When I brought my son into the world the first of November, I had no idea that my maternity leave would be bookended by the shock of the election and the sobering reality of an inauguration of Donald Trump as the president of the United States.
As I sat at home, nursing my baby in those early weeks, I found myself conflicted between the desire to be well-informed about what was happening in the world and the need to self-protect so as not to spoil these precious weeks with my infant child. Like a train wreck, it was impossible to look away. Believe me, I tried. I was aware of the impact that this election was having not only on my psyche, but on all of the people in my social networks. The anxiety, fear, and depression was shared.
The expression of depression among my people was palpable. I could not risk being sucked into that. If I didn’t have symptoms of postpartum depression as it was, I knew I had to take a proactive approach to combatting the post-election depression that was taking down people I knew one by one.
I noticed that to protect themselves, many of my friends had to take a break from social media. They announced they were going silent and needed space from it all. I thought about doing that myself, as a way to protect my postpartum state and focus more on my child and less on the anxiety that stirred every time I read an article about the latest cabinet pick or Twitter attack. But something stopped me from doing that.
There was a common question that people, mostly women, were asking: “What can I do?” Since the election was over, we felt that our fate for the next four years had been sealed. The feeling of helplessness dominated. But as I thought about exiting the realm of social media, when I couldn’t stand the sight one more racist meme being shared by a certain in-law, I realized why I could not turn it off: the beauty. The people I associate with in my life, whom I respect both online and in person, those are the people who have already been doing the work.
I answered their question: “Keep doing that which you are already doing. This isn’t the time to start. It is the time to keep it going.” The beauty lies in the fact that every day when I log in to my Facebook account, I get to see people I know doing incredible things for others. It’s the high school acquaintance who, now as an architect, designs schools for children in Haiti. It’s the former co-worker who is a vocal advocate for her teenager who now identifies as a transgender individual. It’s my cousin who created a group in New Haven, Connecticut, that teaches English to Syrian refugees and welcome them into the larger community. It’s my chaplain friend who is proudly raising her young son as a feminist.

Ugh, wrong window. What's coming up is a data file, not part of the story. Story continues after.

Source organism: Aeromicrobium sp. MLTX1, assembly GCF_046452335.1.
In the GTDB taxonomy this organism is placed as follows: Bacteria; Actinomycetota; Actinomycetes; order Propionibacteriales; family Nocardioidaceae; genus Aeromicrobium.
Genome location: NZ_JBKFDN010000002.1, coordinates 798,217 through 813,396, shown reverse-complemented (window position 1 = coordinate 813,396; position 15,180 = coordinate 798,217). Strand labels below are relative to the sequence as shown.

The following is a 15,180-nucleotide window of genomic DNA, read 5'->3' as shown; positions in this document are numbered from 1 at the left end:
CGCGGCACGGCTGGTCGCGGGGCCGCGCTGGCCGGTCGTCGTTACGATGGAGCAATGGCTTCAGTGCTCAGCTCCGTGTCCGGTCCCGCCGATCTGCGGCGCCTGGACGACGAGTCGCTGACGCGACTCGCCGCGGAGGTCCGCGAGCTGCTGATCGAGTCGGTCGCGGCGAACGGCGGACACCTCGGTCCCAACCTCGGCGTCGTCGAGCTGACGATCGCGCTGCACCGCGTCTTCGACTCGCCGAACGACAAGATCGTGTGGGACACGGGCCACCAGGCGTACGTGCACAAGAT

Oh, and especially my friends who are hospice nurses. They get you right in the feels with their musings on the sacred work of caring for the dying. These are my people, and my people are doing beautiful things. And it’s not just the ones who are already doing social justice work and advocacy that make a difference.
There is so much beauty in seeing pictures of “baby’s firsts” and witnessing through shared photos and experiences that so many of my friends are doing the incredibly hard work of raising decent human beings.
That is why I stayed. When I started thinking about what I love about staying connected, it is that I am inspired and filled up by the people who are doing both the radical and mundane things every day to make this world stronger than any elected misogynistic racist can impair. These people do not question whether “white privilege” exists, and they do not mock the Black Lives Matter movement or the need for “safe spaces” on campuses, and they certainly are not threatened by trans people using their restrooms.
You see, these people are not part of the problem. They are part of the solution — always have been and always will be, no matter who is in office. I will not remove myself from being in the presence, online or otherwise, of these people, and that is why I choose to stay connected.
As women, we thought we were on the cusp of a hopeful era as we waited for the glass ceiling to be shattered. What shattered for many, instead, was a sense of security and belief that our policies and laws will serve our interests as women, mothers, and protectors of our vulnerable neighbors.
But we, as women, will be okay because we are used to fighting. Our work continues in our own corners of the world, day by day. So next time you think about bowing out, consider sharing more. Stay and share because I am craving more beauty, more connection, and more inspiration from the people who motivate me to stay in the ring and restore my faith in humanity one status update at a time.